A small introduction on Bioenergy and Algae

High oil prices, global warming, and emphasis in renewable technology are attracting new interest in a potentially rich source of biofuels: algae. Currently, no alternative technology seems to be able to entirely replace our vast energy demands. Yet, we need new technologies to provide us the energy we need. One of these technologies which is recieving more and more attention is bioenergy derived from algae.

Microalgae can contain up to 40% oil, they can grow in wastewater and in live places where no agriculture is possible. They are able to grow very fast and they even capture large amounts carbon dioxide while doing so. These facts look very promising for use of algae in bioenergy, but can these algae really deliver?

Currently I am researching the integration of solar energy via algae into methane and electricity. The aim of the thesis is to research and develop the potential use of microalgal biomass for conversion into bioenergy.

So, how does this work? The algae are grown in salt water ponds in our laboratories. The algae convert carbon dioxide with energy from solar radiation into biomass, a process which is called photosynthesis. After they reach a certain density, an amount of water containing algae is put into an anaerobic digestor for 20 days. In this digestor, which is basically an airtight container with an microbial inoculum, the biomass of the algae is converted into biogas (65% methane, the rest is carbon dioxide). This digestor is built in a way that no air comes in, but the biogas is being captured for analysis. Theoretically, it should generate ~0,5 l biogas per gram dry algae.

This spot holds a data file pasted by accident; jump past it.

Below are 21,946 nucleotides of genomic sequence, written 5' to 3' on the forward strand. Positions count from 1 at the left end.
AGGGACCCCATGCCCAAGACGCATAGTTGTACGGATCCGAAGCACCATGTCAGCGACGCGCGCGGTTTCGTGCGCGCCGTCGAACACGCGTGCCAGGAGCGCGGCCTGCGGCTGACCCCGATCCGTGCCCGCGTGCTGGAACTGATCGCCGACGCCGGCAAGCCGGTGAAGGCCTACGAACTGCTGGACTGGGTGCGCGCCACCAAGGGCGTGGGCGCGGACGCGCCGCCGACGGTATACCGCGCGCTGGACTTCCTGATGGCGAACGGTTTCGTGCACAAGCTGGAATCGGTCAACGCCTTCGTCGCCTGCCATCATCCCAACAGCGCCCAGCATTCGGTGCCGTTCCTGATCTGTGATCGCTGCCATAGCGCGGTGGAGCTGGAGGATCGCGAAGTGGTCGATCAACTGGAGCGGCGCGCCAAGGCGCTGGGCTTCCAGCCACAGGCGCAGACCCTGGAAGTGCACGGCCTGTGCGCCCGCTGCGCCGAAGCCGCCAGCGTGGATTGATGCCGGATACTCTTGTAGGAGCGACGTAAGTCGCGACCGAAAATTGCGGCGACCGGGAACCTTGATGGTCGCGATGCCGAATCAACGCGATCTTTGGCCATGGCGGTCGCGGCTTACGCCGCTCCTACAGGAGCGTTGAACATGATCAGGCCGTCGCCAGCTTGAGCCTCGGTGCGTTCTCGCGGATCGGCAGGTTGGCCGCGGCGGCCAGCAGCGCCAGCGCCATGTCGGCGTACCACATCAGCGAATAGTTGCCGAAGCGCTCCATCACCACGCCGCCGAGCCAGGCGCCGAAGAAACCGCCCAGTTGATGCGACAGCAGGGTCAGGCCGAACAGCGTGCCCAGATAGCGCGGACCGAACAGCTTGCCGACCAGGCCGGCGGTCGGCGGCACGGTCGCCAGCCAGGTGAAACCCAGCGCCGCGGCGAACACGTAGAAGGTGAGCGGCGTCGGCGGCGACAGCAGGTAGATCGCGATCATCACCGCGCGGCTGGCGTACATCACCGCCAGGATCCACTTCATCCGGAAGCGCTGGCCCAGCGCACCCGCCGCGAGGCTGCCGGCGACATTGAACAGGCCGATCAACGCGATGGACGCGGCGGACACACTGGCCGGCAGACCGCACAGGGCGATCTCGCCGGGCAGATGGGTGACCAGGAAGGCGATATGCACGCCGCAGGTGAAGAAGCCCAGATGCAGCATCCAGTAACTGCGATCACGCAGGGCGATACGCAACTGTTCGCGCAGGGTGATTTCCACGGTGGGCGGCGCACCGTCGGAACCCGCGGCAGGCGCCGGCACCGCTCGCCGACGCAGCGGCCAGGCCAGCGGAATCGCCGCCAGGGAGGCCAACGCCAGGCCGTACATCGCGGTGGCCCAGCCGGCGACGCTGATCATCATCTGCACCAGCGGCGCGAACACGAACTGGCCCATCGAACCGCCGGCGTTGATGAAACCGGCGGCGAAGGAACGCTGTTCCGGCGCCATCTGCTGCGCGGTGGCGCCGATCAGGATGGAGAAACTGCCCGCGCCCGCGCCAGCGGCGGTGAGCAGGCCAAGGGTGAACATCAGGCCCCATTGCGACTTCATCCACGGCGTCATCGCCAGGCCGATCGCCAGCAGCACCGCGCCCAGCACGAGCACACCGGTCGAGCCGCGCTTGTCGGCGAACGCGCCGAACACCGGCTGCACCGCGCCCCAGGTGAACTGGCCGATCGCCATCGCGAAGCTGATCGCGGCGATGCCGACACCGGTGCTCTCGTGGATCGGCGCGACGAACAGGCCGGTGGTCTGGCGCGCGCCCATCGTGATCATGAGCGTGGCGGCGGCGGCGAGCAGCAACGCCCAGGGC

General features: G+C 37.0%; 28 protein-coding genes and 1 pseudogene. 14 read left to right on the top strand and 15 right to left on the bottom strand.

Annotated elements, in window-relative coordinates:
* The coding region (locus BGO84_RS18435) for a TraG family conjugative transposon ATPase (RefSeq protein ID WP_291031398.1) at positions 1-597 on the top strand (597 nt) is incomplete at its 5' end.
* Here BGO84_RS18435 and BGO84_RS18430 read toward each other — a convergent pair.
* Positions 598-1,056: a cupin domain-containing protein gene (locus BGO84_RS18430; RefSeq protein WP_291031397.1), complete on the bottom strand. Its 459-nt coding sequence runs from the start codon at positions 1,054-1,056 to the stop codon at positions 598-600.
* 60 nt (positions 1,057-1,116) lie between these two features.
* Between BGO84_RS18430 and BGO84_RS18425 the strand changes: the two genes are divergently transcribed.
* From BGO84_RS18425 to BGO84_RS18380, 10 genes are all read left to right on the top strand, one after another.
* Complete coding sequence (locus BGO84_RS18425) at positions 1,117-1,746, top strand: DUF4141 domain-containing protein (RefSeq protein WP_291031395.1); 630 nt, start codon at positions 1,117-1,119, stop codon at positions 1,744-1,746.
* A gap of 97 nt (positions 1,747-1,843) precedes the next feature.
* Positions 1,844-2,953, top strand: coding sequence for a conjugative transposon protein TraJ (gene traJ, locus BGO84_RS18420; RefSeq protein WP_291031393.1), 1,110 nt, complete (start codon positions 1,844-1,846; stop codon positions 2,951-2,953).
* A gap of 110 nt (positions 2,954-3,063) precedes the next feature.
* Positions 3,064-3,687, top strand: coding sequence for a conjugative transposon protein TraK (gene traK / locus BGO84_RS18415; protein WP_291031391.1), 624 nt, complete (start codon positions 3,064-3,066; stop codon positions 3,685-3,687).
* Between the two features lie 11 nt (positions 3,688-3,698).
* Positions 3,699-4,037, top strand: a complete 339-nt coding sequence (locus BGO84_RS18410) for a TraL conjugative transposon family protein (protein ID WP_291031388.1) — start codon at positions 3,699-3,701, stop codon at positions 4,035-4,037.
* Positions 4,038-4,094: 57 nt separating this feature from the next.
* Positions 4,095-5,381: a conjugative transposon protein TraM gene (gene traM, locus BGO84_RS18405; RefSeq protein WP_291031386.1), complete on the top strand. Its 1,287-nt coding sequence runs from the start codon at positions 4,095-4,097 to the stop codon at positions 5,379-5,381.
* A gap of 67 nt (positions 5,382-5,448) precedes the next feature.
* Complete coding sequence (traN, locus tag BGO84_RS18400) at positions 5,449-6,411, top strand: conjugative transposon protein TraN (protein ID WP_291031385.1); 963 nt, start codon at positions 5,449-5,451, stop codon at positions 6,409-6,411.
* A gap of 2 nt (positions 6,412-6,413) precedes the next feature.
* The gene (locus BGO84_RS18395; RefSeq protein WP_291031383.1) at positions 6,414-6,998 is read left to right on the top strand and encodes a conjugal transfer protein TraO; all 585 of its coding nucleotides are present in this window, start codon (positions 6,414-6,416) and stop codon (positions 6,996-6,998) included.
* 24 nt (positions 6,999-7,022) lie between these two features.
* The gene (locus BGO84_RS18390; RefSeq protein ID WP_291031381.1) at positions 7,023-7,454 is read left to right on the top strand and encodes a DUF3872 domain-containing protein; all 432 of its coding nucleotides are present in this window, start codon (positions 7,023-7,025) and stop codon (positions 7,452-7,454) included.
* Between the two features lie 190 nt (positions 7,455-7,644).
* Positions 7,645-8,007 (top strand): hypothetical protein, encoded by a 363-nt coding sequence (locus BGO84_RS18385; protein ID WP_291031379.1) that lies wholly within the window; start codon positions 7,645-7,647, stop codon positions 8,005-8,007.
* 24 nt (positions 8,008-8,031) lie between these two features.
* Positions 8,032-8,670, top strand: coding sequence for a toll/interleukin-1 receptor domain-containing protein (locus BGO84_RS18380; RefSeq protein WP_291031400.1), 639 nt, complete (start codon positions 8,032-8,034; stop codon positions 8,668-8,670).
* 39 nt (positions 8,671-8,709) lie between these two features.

Microbial Fuel CellWhen the algal fluid is digested, it is transferred into an Microbial Fuel Cell (as seen left), which is a sort of bio battery. The main goal of the microbial fuel cell is to generate electricity while further degrading the effluent of the digestor. It contains two 165 ml compartments seperated by a membrane. One compartment contains the digested fluid and an active microbial mat which converts the organic material, the other contains water with dissolved oxygen. Organic compounds are metabolised by bacteria in the first compartment, and the electrons are transferred via the electrode to the other compartment, where they are taken up by oxygen and form water. This current can be used as electricity.

Microbial fuels should generate a potential about 100 mV or more and some current. After the fluid has passed through the microbial fuel cell, it is poured into the ponds to the algae can grow again.

Microbial Fuel Cell

Figure: scheme of a microbial fuel cell. In the left compartment, substrate is oxidized. Electrons transfer to the other compartiment and react with oxygen.

Now you know something about the general principles of this research. This work is just a tiny addition in the rapidly growing algal to bioenergy field. Converting algae to biogas and electricity is not the only possible application for algae. Other projects on algae involve the use of algae in reducing carbon dioxide emissions from energy plants (MIT – USA). Some companies use algae to produce omega-3 (SBAE – Belgium) fatty acids or pharmaceuticals. Some grow algae strains with high oil contents in order to produce biodiesel (AlgaeLink – Netherlands, Shell/Cellana – Hawaii). Many other projects worldwide are currently researching algal production for bioenergy creation.

In the coming months I’ll regularly post updates on the progress of these potentially vital researchs.


7 Responses to “A small introduction on Bioenergy and Algae”

  1. Pudji Says:

    Dear Mr.Jan Vanhoute